Animals, anthropocentrism, and morality analysing the discourse of the animal issue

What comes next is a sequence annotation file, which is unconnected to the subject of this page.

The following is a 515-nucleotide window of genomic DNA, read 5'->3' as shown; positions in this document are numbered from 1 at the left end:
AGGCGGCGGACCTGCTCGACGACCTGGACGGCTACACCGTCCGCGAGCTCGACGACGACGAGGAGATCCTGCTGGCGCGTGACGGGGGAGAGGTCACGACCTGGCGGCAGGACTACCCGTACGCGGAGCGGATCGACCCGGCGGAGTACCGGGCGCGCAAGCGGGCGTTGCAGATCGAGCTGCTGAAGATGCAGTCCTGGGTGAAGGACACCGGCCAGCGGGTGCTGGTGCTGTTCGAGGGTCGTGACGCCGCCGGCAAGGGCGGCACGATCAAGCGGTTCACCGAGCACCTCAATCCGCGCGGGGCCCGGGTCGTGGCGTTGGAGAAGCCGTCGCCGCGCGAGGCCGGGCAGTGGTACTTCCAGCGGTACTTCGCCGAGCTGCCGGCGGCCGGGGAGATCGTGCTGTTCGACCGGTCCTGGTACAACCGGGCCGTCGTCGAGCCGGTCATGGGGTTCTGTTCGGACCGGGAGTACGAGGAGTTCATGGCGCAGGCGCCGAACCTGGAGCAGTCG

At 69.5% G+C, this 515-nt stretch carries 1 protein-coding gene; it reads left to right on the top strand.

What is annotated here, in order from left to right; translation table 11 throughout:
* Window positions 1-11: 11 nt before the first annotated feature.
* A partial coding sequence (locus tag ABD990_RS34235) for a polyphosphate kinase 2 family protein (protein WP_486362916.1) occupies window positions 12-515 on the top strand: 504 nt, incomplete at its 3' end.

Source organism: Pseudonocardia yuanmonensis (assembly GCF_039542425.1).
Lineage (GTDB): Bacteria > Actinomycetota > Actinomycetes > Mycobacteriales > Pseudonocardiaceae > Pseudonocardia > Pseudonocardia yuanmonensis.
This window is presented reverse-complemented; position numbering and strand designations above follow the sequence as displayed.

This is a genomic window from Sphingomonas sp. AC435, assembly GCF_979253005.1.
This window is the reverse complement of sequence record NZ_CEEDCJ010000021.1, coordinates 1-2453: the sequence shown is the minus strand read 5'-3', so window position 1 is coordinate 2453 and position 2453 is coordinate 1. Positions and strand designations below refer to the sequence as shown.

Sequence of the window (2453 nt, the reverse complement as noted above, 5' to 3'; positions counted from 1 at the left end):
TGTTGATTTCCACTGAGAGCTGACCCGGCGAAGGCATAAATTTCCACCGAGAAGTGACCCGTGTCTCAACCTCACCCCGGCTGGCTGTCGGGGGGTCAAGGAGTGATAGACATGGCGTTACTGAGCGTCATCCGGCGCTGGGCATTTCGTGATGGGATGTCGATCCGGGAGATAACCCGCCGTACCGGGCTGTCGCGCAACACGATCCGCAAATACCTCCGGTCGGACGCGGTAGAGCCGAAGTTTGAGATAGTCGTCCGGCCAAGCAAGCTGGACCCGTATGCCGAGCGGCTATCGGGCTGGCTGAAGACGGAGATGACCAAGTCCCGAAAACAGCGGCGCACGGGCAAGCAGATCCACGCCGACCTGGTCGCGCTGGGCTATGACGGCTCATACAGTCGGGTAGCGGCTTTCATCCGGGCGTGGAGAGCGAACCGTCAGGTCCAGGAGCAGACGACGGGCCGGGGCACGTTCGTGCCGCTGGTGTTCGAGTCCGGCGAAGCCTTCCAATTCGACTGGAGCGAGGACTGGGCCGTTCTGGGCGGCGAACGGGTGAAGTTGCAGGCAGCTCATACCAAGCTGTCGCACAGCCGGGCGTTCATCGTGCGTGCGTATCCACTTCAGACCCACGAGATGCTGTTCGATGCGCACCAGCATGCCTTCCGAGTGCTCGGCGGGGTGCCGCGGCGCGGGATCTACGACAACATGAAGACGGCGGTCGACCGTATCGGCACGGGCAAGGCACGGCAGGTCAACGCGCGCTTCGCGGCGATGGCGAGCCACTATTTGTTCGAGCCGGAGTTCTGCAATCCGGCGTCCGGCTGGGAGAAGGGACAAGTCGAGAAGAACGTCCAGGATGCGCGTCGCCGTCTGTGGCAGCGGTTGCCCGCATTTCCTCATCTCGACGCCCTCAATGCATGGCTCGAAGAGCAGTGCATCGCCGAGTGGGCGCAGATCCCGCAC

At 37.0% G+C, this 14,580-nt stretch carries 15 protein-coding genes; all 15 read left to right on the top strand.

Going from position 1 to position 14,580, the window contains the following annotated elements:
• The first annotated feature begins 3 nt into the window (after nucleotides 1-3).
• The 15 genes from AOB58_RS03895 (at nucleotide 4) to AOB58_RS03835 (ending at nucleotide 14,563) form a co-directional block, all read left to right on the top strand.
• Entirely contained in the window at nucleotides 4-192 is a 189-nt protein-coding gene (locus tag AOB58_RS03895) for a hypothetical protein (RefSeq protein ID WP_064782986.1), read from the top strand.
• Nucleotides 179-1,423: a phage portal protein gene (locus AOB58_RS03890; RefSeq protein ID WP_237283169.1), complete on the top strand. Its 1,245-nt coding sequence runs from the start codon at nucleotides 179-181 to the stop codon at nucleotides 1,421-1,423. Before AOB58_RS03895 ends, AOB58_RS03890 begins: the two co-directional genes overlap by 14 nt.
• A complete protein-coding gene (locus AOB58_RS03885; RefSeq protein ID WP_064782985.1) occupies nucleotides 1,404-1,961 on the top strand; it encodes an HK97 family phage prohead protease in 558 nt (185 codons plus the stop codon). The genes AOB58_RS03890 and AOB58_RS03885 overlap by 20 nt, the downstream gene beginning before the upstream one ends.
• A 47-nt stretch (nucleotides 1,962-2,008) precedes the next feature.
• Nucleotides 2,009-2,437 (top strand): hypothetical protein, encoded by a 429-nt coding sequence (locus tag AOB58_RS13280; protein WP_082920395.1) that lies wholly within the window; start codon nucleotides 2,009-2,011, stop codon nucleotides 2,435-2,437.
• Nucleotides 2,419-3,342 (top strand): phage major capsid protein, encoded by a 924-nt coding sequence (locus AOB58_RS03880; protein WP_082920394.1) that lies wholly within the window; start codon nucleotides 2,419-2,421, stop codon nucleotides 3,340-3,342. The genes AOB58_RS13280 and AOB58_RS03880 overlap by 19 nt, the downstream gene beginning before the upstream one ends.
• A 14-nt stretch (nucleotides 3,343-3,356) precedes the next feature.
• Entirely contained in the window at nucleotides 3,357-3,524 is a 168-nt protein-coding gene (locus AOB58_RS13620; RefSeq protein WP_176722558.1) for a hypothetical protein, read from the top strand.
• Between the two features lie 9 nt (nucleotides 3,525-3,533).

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This dissertation identifies and criticises a fundamental characteristic of the philosophical discourse surrounding the animal issue: the underlying anthropocentric reasoning that informs the accounts of both philosophy of mind and moral philosophy. Such reasoning works from human paradigms as the only possible starting point of the analysis. Accordingly, the aim of my dissertation is to show how anthropocentric reasoning and its implications distort the inquiry of the animal debate. In extracting the erroneous biases from the debate, my project enables an important shift in the starting line of the philosophical inquiry of the animal issue. In chapters one and two, I focus on philosophy of mind. I show how philosophical accounts that are based on anthropocentric a priori reasoning are inattentive to the relevant empirical findings regarding animals' mental capacities. Employing a conceptual line of argument, I demonstrate that starting the analysis from a human paradigm creates a rigid conceptual framework that unjustifiably excludes the possibility of associating the relevant empirical findings in the research. Furthermore, I show how the common approaches to the issue of animals' belief and intentions deny that animals can have these capacities, and I demonstrate how such denials can be avoided. The philosophical discourse that I examine denies intentional mental capacities to animals. Such denials take place, I maintain, because the analysis is anthropocentric: it uses humans' most sophisticated capacities as the only possible benchmark for evaluating animals' mental abilities. A central example of such anthropocentric reasoning is the oft-mentioned view that there is a necessary link between language and intentionality. Such a link indeed characterises humans. Yet the claim that there is no intentionality without language is a problematic framework for analysing the supposed intentionality of non-linguistic and prelinguistic creatures. Employing a standard that applies to normal, adult humans excludes the possibility of animals' intentionality from the outset. It seems, however, that intentionality is a capacity that evolves in stages, and that simple intentional mental states do not require language. At the same time, such an analysis ignores, to a large extent, cases of attributing intentionality to pre-linguistic humans and even normal, adult humans. Thus, I show how the denial that animals may have intentional mental capacities results in a double standard. In chapters three to six, I critically examine the anthropocentric nature of the debate concerning animals' moral status. The anthropocentric reasoning relates to the conditions of moral status in an oversimplified manner. I show that human prototypes, e.g., rational agency and autonomy, have mistakenly served as conditions for either moral status in general or of a particular type. Seemingly, using such conditions excludes from the proffered moral domain not only animals, but also human moral patients. Yet eventually only animals are excluded from the proffered moral domain. I identify and criticise the manoeuvre that enables this outcome. That is, although the proffered conditions are based on individual characteristics of moral agents, they are applied in a collective manner in order to include human moral patients in the moral domain under examination. I also show that when animals are granted moral status, this status appears to be subjugated by human needs and interests, and therefore the very potential to substantiate animal moral status becomes problematic. Significantly, I also criticise arguments in favour of animals' moral status, claiming that they sustain the oversimplified nature of the inquiry, hence reproducing the major problems of the arguments they were originally designed to refute. As part of my critique towards both such arguments and anthropocentric reasoning, I suggest a non-anthropocentric framework that avoids oversimplification with regard to the conditions of moral status. The aspiration of anthropocentric reasoning as well as of pro-animals philosophers is to find a common denominator that is allegedly shared by all members of the moral community as the single foundation of moral status, which consists of individual characteristics. My framework challenges this aspiration by showing that this common denominator cannot account for all cases. The framework that I suggest enables establishing moral statuses upon distinctive foundations, and at the same time, my proposal avoids falling into the trap of speciesism.